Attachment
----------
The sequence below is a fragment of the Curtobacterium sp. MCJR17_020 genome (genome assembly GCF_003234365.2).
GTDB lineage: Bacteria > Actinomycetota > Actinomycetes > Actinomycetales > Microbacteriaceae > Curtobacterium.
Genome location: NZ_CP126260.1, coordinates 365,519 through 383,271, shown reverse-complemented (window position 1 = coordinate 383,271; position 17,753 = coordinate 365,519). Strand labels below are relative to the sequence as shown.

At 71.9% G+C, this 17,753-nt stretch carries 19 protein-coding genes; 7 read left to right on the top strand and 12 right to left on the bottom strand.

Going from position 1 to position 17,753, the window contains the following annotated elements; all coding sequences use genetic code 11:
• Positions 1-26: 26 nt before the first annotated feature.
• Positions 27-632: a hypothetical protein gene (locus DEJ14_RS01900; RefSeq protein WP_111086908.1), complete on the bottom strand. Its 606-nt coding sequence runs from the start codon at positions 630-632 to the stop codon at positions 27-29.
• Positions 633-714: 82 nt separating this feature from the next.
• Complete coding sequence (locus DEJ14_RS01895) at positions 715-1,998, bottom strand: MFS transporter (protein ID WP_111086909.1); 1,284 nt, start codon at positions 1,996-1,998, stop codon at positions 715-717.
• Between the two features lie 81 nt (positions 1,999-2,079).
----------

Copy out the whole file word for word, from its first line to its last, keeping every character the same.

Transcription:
The sequence below is a fragment of the Curtobacterium sp. MCJR17_020 genome (genome assembly GCF_003234365.2).
GTDB lineage: Bacteria > Actinomycetota > Actinomycetes > Actinomycetales > Microbacteriaceae > Curtobacterium.
Genome location: NZ_CP126260.1, coordinates 365,519 through 383,271, shown reverse-complemented (window position 1 = coordinate 383,271; position 17,753 = coordinate 365,519). Strand labels below are relative to the sequence as shown.

At 71.9% G+C, this 17,753-nt stretch carries 19 protein-coding genes; 7 read left to right on the top strand and 12 right to left on the bottom strand.

Going from position 1 to position 17,753, the window contains the following annotated elements; all coding sequences use genetic code 11:
• Positions 1-26: 26 nt before the first annotated feature.
• Positions 27-632: a hypothetical protein gene (locus DEJ14_RS01900; RefSeq protein WP_111086908.1), complete on the bottom strand. Its 606-nt coding sequence runs from the start codon at positions 630-632 to the stop codon at positions 27-29.
• Positions 633-714: 82 nt separating this feature from the next.
• Complete coding sequence (locus DEJ14_RS01895) at positions 715-1,998, bottom strand: MFS transporter (protein ID WP_111086909.1); 1,284 nt, start codon at positions 1,996-1,998, stop codon at positions 715-717.
• Between the two features lie 81 nt (positions 1,999-2,079).